Family honors late Penn State professor's legacy through graduate scholarship


UNIVERSITY PARK, Pa. — If you walk by the Electrical Engineering Building on Penn State’s University Park campus, you’ll see a sign honoring the late Dr. Arthur Henry Waynick and his 1949 founding of the Ionosphere Research Laboratory (now known as the Communications and Space Sciences Laboratory). Waynick, who served as head of the Department of Electrical Engineering and director of the Ionosphere Research Laboratory until his retirement in 1971, profoundly influenced the course of radio science and atmospheric research both in the United States and abroad.

Today, his legacy lives on not only through the groundbreaking research that continues to take place within the Communications and Space Sciences Laboratory, but also in the memories of his grandchildren and great-grandchildren. And a recent major gift from one of Waynick’s three granddaughters, Gillian Carey, and her family, will enable the next generation of Penn State scientists and innovators to follow in his footsteps.

Gillian remembers Art as both the quintessential professor and a loving grandfather.

“Pop-Pops commanded respect and admiration, but he was also deeply loving and generous. We especially appreciated when he helped us with our science homework,” she said, laughing. “He was a great grandfather and a great man.”

Penn State connections run deep among members of the Carey family, who live in Annapolis, Maryland, but make frequent trips to Happy Valley. Gillian and her husband, Kevin Carey, who met as Penn State students and married on campus in 1994, have two sons at Penn State, Brett and Ryan, and serve as members of the University’s Parent Philanthropy Committee. Their two daughters, Lauren and Bridget, are not yet college aged, but will, according to Gillian, no doubt look to Happy Valley as a top choice when the time comes. The family can frequently be found at Penn State football games and in the Bryce Jordan Center during THON weekend.

Recently, the family has deepened their ties to Penn State and honored Waynick’s memory through a major gift to Art’s academic home. Gillian, Kevin, and Art’s son, Jon Waynick, have created the Arthur H. Waynick Graduate Scholarship to support outstanding graduate students in the Department of Electrical Engineering. The fund was created with a gift of $125,000, which the University matched 1:1 through its recently concluded Graduate Scholarships Matching Program.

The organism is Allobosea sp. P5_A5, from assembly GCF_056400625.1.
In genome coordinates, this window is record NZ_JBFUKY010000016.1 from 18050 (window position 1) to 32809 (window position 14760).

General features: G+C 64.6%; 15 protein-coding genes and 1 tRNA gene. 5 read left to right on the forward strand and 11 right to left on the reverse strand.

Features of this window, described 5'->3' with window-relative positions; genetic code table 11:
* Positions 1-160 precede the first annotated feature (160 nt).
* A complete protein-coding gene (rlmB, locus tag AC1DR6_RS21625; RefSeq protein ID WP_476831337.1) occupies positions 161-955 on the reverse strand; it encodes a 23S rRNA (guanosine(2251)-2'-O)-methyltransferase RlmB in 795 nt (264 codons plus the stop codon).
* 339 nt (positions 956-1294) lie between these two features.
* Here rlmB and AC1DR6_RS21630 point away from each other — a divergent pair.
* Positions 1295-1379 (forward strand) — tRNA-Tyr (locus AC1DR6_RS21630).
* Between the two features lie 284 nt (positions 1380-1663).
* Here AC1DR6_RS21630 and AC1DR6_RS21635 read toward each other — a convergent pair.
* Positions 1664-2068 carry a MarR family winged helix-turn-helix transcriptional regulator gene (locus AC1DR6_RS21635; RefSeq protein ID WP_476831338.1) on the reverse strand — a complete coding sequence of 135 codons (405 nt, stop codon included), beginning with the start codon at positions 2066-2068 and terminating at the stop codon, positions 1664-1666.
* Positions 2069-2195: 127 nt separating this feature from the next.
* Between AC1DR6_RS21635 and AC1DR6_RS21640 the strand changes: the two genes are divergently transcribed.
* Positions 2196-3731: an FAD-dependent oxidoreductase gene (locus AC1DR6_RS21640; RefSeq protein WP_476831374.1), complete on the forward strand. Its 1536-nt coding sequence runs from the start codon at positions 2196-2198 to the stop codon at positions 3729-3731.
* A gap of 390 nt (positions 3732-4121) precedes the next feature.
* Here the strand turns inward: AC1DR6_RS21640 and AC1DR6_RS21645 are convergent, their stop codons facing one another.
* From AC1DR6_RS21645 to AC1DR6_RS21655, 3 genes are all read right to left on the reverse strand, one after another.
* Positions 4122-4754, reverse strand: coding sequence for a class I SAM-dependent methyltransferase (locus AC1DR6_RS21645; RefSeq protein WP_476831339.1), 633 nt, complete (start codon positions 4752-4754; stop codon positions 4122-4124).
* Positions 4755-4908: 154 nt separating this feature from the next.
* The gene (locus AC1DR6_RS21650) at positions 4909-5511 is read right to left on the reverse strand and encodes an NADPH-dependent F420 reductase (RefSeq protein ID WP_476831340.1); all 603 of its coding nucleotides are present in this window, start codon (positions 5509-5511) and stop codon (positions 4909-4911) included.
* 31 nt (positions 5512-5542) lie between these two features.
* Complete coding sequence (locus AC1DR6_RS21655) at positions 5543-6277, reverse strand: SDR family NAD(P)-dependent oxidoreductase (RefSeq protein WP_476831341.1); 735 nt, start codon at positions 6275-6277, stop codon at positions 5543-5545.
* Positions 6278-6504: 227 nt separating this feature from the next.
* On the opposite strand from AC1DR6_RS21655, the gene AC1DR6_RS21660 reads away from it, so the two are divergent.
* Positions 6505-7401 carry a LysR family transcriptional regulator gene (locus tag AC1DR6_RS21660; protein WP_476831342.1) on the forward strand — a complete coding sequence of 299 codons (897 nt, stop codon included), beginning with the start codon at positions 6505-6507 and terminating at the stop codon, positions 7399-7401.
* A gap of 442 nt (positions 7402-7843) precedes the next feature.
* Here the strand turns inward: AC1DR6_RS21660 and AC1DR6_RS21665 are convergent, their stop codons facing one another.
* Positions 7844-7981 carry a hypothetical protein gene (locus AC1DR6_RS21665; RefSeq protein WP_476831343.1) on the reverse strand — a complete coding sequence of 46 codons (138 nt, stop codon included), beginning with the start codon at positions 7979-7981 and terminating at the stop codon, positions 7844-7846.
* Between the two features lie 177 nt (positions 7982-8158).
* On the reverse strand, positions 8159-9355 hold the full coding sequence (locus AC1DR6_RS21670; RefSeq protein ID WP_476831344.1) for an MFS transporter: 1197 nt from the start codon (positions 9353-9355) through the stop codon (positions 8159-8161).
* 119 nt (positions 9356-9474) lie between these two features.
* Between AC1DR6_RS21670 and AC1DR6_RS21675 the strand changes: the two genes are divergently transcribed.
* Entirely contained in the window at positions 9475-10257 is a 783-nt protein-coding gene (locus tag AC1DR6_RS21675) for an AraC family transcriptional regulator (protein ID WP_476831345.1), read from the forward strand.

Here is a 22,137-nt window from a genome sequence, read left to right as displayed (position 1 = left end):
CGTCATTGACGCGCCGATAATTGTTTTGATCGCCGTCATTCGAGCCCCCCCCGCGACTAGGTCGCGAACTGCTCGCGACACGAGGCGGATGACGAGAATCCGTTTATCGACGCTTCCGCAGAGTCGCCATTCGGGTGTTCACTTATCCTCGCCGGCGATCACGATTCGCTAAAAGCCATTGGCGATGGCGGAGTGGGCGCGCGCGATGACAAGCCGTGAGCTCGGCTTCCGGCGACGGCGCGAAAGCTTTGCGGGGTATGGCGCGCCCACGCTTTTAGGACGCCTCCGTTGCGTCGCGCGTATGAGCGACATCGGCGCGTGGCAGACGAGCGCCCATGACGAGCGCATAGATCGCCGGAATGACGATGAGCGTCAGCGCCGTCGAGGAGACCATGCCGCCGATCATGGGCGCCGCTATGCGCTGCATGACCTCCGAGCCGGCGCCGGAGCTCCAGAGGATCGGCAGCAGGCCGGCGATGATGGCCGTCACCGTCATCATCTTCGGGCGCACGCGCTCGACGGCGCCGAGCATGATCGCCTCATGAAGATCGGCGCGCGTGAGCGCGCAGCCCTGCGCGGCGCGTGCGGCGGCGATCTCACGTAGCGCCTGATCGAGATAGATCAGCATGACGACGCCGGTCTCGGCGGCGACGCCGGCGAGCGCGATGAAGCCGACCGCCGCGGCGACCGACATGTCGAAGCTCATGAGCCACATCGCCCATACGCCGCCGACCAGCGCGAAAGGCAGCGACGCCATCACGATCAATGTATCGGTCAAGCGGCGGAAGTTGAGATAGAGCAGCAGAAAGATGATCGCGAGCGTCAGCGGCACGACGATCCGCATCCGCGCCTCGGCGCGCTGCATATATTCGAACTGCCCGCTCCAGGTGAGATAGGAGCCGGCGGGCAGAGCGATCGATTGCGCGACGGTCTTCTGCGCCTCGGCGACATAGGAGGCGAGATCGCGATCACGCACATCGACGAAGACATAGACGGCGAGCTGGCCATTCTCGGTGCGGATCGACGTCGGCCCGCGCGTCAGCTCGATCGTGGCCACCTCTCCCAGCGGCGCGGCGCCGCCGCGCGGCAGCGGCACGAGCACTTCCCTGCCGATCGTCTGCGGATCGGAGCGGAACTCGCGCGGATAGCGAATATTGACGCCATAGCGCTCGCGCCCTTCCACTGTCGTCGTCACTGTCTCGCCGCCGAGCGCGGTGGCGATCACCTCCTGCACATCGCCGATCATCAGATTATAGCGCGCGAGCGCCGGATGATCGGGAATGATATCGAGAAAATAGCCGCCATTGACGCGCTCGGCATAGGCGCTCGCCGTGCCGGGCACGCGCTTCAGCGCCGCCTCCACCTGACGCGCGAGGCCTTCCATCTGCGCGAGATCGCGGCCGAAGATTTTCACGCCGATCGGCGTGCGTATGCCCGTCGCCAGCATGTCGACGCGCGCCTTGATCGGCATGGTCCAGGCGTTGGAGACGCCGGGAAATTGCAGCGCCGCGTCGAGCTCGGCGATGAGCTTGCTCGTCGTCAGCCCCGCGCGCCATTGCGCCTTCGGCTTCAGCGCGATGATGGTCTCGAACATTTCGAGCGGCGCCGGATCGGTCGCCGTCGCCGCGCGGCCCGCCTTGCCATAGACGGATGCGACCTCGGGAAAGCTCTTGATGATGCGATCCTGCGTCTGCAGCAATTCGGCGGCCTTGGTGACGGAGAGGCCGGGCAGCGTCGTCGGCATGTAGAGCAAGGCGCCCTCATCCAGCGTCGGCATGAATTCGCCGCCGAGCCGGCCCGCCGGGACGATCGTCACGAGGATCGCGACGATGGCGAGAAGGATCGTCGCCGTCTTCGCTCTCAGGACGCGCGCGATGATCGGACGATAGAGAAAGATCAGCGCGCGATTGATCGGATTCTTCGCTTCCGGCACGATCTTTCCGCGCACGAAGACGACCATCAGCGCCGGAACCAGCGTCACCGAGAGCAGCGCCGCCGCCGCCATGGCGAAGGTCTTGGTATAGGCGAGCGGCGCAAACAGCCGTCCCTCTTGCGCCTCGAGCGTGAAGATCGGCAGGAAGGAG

Gillian, Kevin and their extended family look forward to meeting future recipients of the scholarship at the annual Arthur H. Waynick Memorial Lecture, a tradition which was begun by Art’s friends and colleagues following Waynick’s death in 1982, and which continues today.

“We can’t wait to watch these students go forth and build on the tradition of groundbreaking research that my grandfather played such a prominent role in creating here at Penn State,” Gillian said. “The Waynick and Carey families will be cheering them on every step of the way.”

This gift to endow the Arthur H. Waynick Graduate Scholarship will advance “A Greater Penn State for 21st Century Excellence,” a focused campaign that seeks to elevate Penn State’s position as a leading public university in a world defined by rapid change and global connections. With the support of alumni, parents, and friends, “A Greater Penn State” seeks to fulfill the three key imperatives of a 21st-century public university: keeping the doors to higher education open to hardworking students regardless of financial well-being; creating transformative experiences that go beyond the classroom; and impacting the world by fueling discovery, innovation and entrepreneurship. To learn more about “A Greater Penn State for 21st Century Excellence,” visit


Share this story:

facebook linked in twitter email


Amy Packard Ferro

Brett, Lauren, Bridget, and Ryan Carey

The children of Gillian and Kevin Carey, and the great-grandchildren of Arthur Waynick, show their Penn State pride in blue and white. From left to right: Brett, Lauren, Bridget, and Ryan Carey.



The School of Electrical Engineering and Computer Science was created in the spring of 2015 to allow greater access to courses offered by both departments for undergraduate and graduate students in exciting collaborative research in fields.

We offer B.S. degrees in electrical engineering, computer science, computer engineering and data science and graduate degrees (master's degrees and Ph.D.'s) in electrical engineering and computer science and engineering. EECS focuses on the convergence of technologies and disciplines to meet today’s industrial demands.

School of Electrical Engineering and Computer Science

The Pennsylvania State University

207 Electrical Engineering West

University Park, PA 16802


Department of Computer Science and Engineering


Department of Electrical Engineering